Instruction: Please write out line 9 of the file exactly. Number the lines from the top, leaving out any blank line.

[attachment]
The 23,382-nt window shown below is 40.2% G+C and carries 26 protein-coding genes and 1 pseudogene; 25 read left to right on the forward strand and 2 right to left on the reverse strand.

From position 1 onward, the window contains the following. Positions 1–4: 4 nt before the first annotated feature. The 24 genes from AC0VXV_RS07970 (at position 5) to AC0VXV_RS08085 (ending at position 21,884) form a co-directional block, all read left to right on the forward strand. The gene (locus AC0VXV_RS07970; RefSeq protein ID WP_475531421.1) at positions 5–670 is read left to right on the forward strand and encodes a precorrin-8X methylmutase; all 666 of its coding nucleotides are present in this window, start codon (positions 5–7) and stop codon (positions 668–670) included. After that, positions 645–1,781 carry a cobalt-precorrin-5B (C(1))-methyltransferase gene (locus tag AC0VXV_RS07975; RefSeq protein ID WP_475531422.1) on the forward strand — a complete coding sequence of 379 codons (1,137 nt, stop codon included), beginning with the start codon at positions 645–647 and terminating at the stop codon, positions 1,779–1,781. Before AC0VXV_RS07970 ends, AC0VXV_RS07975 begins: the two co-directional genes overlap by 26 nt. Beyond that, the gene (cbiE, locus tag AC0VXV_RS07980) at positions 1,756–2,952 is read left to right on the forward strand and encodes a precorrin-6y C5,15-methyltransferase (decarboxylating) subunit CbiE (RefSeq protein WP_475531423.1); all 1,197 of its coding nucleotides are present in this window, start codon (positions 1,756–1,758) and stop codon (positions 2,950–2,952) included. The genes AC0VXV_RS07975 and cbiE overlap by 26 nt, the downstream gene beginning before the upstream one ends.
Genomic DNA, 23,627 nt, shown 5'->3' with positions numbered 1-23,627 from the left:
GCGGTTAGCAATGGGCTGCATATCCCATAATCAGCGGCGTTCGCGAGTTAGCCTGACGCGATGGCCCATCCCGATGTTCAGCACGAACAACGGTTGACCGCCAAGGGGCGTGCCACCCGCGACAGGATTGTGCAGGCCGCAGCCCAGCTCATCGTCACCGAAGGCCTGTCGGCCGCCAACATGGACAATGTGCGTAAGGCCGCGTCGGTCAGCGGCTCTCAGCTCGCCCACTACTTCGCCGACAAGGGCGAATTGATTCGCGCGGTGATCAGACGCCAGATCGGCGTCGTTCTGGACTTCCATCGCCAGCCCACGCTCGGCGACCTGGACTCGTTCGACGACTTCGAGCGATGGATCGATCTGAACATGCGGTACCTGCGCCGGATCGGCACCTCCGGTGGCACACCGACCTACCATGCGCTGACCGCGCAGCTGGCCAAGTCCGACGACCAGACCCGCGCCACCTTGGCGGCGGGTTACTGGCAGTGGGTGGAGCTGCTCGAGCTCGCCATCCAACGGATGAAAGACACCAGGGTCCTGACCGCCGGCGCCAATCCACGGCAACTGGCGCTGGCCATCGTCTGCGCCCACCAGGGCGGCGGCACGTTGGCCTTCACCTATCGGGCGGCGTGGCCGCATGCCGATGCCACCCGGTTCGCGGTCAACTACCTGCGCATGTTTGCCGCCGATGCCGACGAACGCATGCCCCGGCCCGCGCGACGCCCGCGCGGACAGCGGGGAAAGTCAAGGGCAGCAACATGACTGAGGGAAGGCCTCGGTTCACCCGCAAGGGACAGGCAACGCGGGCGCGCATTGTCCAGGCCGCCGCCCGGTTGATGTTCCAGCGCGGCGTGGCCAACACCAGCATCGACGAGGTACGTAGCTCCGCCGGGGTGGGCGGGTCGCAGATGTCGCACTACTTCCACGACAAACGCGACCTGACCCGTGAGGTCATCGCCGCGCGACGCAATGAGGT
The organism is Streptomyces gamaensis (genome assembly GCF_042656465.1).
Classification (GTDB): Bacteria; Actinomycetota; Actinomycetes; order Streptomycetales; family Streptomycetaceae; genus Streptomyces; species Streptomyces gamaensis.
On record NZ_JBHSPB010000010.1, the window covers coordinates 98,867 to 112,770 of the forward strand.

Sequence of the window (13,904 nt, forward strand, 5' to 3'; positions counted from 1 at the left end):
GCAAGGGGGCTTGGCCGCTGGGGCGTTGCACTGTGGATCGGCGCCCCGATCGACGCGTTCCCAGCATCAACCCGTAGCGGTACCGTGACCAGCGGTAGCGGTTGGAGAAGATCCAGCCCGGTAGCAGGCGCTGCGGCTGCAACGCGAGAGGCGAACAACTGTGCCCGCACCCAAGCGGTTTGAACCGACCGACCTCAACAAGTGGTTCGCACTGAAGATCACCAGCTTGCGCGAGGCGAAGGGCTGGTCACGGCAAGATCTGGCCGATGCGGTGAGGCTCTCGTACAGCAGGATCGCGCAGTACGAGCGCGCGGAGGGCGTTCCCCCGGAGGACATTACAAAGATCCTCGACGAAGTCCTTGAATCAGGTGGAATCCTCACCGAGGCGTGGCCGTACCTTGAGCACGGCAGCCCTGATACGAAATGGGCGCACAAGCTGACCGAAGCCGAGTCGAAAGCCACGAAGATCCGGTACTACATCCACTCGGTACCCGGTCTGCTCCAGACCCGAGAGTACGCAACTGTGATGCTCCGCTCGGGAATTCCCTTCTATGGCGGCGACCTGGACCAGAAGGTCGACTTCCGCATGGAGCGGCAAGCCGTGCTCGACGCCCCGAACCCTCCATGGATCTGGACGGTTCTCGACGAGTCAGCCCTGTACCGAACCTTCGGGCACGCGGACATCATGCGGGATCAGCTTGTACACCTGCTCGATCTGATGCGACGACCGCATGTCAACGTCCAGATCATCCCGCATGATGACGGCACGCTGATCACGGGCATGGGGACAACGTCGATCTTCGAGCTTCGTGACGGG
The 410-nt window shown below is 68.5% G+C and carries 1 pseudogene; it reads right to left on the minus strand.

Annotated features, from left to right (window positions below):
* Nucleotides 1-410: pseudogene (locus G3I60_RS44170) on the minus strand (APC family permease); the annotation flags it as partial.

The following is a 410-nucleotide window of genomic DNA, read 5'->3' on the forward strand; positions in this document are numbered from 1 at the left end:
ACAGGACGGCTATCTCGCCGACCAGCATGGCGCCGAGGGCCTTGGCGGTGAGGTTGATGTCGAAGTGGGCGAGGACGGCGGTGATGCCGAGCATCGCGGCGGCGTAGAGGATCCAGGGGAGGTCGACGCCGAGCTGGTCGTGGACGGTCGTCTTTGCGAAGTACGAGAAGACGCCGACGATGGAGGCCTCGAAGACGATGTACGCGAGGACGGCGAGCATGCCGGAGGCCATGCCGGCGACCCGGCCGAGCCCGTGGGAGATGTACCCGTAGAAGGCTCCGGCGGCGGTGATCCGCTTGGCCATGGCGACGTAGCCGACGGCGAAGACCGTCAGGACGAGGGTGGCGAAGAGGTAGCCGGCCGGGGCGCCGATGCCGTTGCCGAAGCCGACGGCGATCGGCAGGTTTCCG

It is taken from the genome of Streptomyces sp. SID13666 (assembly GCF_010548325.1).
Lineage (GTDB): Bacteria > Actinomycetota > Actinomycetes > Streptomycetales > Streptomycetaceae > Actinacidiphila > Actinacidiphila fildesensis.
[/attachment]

GCAAGGGGGCTTGGCCGCTGGGGCGTTGCACTGTGGATCGGCGCCCCGATCGACGCGTTCCCAGCATCAACCCGTAGCGGTACCGTGACCAGCGGTAGCGGTTGGAGAAGATCCAGCCCGGTAGCAGGCGCTGCGGCTGCAACGCGAGAGGCGAACAACTGTGCCCGCACCCAAGCGGTTTGAACCGACCGACCTCAACAAGTGGTTCGCACTGAAGATCACCAGCTTGCGCGAGGCGAAGGGCTGGTCACGGCAAGATCTGGCCGATGCGGTGAGGCTCTCGTACAGCAGGATCGCGCAGTACGAGCGCGCGGAGGGCGTTCCCCCGGAGGACATTACAAAGATCCTCGACGAAGTCCTTGAATCAGGTGGAATCCTCACCGAGGCGTGGCCGTACCTTGAGCACGGCAGCCCTGATACGAAATGGGCGCACAAGCTGACCGAAGCCGAGTCGAAAGCCACGAAGATCCGGTACTACATCCACTCGGTACCCGGTCTGCTCCAGACCCGAGAGTACGCAACTGTGATGCTCCGCTCGGGAATTCCCTTCTATGGCGGCGACCTGGACCAGAAGGTCGACTTCCGCATGGAGCGGCAAGCCGTGCTCGACGCCCCGAACCCTCCATGGATCTGGACGGTTCTCGACGAGTCAGCCCTGTACCGAACCTTCGGGCACGCGGACATCATGCGGGATCAGCTTGTACACCTGCTCGATCTGATGCGACGACCGCATGTCAACGTCCAGATCATCCCGCATGATGACGGCACGCTGATCACGGGCATGGGGACAACGTCGATCTTCGAGCTTCGTGACGGG